National Urogynecology Research Agenda: A Path Forward for Advancing the Treatment and Management of Pelvic Floor Disorders


Developed by the AUGS Scientific Committee and Research Agenda Writing Group

Women's health research is woefully underfunded. A 2021 study found that in disease states that unequally affect one gender, a disproportionate amount of funding from the National Institutes of Health (NIH) went to male-dominated areas. The authors found that in approximately 75% of cases, the funding was provided to male-dominated diseases.1 In addition to the disproportionately smaller amount of NIH research funding that is allocated to women's health, the majority goes to research involving reproductive-aged women and is often allocated specifically to pregnancy and maternity issues.2 The Office of Research of Women's Health noted that of the proportion of the overall NIH research spending by disease, condition, and special initiative from fiscal year 2017 to 2019, only 10% was allocated to women's health research; however, in that same year, the proportion of that money spent on contraception and pregnancy was 78.6% of the total, despite the fact that women spend the minority of their lives bearing children.2 Women's health care should encompass the full life span of women, including conditions affecting postreproductive and geriatric women, the fastest-growing segment of the U.S. population. Pelvic floor disorders (PFDs) are common conditions that can significantly affect a woman's quality of life. Approximately 25% of women experience at least 1 PFD, and this percentage is likely higher in women older than 65 years, as it is well established that all PFDs increase after menopause.3,4


The American Urogynecologic Society (AUGS) recognizes the importance of evaluating the conditions women face throughout their lives, including conditions that become more prevalent in the post-reproductive years. Furthermore, the mission of AUGS is to drive excellence in comprehensive care for women with PFDs. Aligning the mission of AUGS with the need to increase the amount of research funding directed toward women's health beyond maternity and reproductive care identified an opportunity to develop a National Urogynecology Research Agenda focused on research funding for PFDs.

At the direction of the AUGS Board of Directors, the AUGS Scientific Committee was charged with the task of creating a Research Agenda that would serve the urogynecology research community by synthesizing and presenting key gaps and research priorities for a variety of PFDs. Six conditions were prioritized for inclusion in the Research Agenda, including pelvic organ prolapse (POP), lower urinary tract symptoms, recurrent urinary tract infections (rUTIs), bladder pain syndrome/interstitial cystitis (BPS/IC) and myofascial pelvic pain (MFPP), female sexual health, and fecal incontinence (FI). Once the working group generated a manuscript and the internal revisions were complete, the Research Agenda was reviewed and edited by 9 external reviewers and then subsequently by the AUGS Publications Committee and the AUGS Board of Directors. Edits were considered, and revisions made accordingly to create the final Research Agenda (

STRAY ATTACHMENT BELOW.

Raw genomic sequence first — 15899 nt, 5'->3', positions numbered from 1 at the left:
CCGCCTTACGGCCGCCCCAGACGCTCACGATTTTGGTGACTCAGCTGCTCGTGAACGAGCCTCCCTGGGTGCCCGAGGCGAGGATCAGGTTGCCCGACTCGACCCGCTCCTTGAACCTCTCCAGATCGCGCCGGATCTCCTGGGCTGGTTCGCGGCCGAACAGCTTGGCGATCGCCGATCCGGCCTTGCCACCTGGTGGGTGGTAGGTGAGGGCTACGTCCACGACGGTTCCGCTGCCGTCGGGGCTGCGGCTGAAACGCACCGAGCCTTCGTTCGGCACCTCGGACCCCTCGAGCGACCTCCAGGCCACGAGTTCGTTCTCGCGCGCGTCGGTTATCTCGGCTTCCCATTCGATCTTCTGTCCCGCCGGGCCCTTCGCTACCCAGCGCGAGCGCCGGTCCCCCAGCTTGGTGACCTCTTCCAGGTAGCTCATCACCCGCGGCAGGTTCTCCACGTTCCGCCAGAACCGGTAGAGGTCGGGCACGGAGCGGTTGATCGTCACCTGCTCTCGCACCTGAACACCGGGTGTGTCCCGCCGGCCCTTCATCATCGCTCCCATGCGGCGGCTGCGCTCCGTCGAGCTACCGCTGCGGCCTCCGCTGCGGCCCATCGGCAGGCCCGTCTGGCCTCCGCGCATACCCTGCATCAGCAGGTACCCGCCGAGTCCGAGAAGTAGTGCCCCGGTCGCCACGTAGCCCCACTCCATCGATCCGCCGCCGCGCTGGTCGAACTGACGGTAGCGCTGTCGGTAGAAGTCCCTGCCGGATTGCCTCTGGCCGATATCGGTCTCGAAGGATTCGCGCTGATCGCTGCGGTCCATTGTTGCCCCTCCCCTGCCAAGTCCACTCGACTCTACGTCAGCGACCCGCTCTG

There are extensive areas to be explored in women's health research, especially for conditions women face throughout their lives, including conditions such as PFDs that become more prevalent in the post-reproductive years. The main goal of the Research Agenda is to synthesize and present key gaps and research priorities for a variety of PFDs. There is a clear need to increase funding to investigate these crucial topics. The intention is that this agenda will serve as a living document to be updated as knowledge advances and research priorities evolve. This document will also help to guide researchers when putting forth funding applications and should be used by PFD advocates when championing research dollars that can be directed toward women's health care beyond reproduction.


1. Mirin AA. Gender disparity in the funding of diseases by the U.S. National Institutes of Health [published online November 27, 2020]. J Womens Health (Larchmt). 2021;30(7):956–963. doi:10.1089/jwh. 2020.8682.

2. National Institutes of Health. Report of the Advisory Committee on Research on Women's Health: Fiscal Years 2019-2020. Office of Research on Women's Health and NIH Support for Research on Women's Health. Available at: docs/ORWH_BiennialReport2019_20_508.pdf.

3. Nygaard I, Barber MD, Burgio KL, et al, Pelvic Floor Disorders Network. Prevalence of symptomatic pelvic floor disorders in US women. JAMA. 2008;300(11):1311–1316. doi:10.1001/jama.300. 11.1311.

4. Dieter AA, Wilkins MF, Wu JM. Epidemiological trends and future care needs for pelvic floor disorders. Curr Opin Obstet Gynecol. 2015; 27(5):380–384. doi:10.1097/GCO.0000000000000200.

(Urogynecology 2023;29:851–855)

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